And while striking for its frontal composition, it seems evident that the dress is in motion, or rather that the world is in motion as a backdrop to the dress, the frame of the canvas panning in pursuit.
Homo technologicus, oltre i limiti dell'umano
Negli interventi di ricostruzione vengono utilizzate protesi in silicone: una tecnologia vecchia di 35 anni, che porta con se ancora numerosi rischi. Le protesi che Tensive sta sviluppando sono basate su tecnologie concepite, sviluppate e brevettate nei laboratori di Fondazione Filarete da un gruppo di ricerca della Statale di Milano, comprendente i quattro fondatori: Irini Gerges, Federico Martello, Alessandro Tocchio e Margherita Tamplenizza.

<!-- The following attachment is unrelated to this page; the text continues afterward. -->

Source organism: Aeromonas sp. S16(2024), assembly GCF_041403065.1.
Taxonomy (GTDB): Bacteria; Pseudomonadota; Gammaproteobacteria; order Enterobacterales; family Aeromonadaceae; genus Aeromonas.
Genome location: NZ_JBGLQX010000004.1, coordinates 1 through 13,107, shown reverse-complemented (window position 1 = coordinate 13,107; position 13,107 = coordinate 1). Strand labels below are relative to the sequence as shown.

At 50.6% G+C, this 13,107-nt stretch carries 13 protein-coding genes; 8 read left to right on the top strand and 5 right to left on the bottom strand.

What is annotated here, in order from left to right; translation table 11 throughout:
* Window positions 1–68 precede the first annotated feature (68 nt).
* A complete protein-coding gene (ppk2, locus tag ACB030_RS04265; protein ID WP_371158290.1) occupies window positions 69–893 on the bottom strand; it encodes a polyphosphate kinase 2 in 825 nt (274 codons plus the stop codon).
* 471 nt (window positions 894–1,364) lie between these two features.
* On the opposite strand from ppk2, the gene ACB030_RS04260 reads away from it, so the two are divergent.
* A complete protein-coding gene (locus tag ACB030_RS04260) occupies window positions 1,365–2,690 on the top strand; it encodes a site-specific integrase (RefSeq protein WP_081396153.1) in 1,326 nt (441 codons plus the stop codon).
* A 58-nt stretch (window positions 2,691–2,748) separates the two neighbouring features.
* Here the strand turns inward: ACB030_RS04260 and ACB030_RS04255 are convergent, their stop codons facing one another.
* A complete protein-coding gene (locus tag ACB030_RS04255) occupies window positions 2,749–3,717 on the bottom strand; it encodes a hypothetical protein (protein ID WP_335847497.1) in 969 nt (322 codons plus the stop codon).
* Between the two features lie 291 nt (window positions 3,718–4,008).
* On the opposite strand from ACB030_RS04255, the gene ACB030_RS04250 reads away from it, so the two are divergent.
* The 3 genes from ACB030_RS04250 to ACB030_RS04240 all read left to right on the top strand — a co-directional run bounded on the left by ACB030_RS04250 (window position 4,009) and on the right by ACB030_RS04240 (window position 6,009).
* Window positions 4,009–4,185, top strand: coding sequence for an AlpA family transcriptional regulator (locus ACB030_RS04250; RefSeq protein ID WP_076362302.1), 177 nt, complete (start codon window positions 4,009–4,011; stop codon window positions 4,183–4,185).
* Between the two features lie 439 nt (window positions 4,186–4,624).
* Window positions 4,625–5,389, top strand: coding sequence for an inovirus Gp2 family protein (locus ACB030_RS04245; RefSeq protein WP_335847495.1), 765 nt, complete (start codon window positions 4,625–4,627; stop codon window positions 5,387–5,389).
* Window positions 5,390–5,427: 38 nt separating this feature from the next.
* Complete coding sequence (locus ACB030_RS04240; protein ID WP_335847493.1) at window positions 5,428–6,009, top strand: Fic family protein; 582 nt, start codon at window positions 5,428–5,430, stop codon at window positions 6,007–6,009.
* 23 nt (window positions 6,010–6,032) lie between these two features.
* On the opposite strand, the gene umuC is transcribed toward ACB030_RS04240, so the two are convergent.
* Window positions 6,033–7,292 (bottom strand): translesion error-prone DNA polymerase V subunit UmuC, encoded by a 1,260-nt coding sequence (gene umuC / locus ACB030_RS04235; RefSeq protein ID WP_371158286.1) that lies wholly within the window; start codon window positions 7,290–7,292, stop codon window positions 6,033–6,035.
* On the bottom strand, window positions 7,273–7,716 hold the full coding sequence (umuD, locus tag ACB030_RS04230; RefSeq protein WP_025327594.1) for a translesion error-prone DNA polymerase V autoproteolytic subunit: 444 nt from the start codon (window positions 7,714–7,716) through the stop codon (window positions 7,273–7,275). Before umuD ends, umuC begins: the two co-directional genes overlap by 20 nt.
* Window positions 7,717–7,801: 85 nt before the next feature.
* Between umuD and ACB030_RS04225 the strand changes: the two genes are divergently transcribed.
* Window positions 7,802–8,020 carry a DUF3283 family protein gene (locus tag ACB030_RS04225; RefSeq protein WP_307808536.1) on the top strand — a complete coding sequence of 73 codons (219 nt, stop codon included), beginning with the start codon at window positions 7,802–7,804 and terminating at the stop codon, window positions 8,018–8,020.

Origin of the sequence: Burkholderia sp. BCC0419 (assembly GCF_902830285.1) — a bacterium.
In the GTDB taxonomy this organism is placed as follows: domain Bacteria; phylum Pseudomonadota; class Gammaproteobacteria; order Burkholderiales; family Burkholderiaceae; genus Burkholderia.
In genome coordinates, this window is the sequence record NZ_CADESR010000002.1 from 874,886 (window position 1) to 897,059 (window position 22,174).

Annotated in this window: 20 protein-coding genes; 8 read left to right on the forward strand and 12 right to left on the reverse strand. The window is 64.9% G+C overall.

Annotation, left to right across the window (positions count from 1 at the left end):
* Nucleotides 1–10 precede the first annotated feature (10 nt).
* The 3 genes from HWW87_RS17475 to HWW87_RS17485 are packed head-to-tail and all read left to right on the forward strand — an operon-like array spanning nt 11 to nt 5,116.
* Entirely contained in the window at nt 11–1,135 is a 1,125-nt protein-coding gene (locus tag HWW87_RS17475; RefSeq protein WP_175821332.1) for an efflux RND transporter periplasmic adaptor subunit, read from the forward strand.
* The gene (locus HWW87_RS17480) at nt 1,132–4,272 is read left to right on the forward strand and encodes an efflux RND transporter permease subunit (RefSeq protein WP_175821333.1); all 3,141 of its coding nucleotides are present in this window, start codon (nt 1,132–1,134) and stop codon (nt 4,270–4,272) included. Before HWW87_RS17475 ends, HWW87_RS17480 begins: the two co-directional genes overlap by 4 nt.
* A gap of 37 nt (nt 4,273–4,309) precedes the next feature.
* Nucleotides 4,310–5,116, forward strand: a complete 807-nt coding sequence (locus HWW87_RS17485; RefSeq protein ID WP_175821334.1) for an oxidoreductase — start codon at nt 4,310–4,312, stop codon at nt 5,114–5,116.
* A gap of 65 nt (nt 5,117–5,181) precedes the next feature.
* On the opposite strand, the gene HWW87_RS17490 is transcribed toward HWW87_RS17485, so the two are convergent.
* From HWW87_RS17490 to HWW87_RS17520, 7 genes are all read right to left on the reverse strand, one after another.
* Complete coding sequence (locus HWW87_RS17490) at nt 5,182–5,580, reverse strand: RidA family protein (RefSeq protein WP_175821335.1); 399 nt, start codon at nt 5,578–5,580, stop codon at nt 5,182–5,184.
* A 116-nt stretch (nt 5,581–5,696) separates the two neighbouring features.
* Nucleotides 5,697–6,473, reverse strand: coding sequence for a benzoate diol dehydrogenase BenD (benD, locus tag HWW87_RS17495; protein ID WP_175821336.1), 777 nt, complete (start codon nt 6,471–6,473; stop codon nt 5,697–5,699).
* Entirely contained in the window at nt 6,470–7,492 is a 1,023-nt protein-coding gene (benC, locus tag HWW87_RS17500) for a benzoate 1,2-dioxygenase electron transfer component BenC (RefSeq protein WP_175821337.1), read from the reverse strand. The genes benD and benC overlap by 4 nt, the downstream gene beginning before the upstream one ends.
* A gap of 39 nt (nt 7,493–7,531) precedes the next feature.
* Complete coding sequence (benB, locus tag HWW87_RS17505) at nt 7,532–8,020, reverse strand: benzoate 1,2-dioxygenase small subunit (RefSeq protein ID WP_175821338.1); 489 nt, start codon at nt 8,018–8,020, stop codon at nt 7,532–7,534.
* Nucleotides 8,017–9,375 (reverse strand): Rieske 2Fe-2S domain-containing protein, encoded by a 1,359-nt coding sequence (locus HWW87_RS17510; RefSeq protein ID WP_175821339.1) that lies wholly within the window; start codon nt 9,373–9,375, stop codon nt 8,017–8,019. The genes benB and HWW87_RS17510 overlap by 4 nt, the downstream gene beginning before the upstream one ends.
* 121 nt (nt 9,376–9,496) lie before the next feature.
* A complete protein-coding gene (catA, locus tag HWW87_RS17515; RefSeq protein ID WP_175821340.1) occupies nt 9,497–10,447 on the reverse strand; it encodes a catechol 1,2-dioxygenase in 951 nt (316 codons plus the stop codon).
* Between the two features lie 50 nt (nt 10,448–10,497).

Tensive has been invited to present his business idea to international investors Lausanne, Switzerland. Tensive has been selected to present the last scientific results of his research on biomaterials for Regenerative Medicine Tel Aviv, Israel. Toggle navigation. November 27, Tensive wins the Gaetano Marzotto Prize.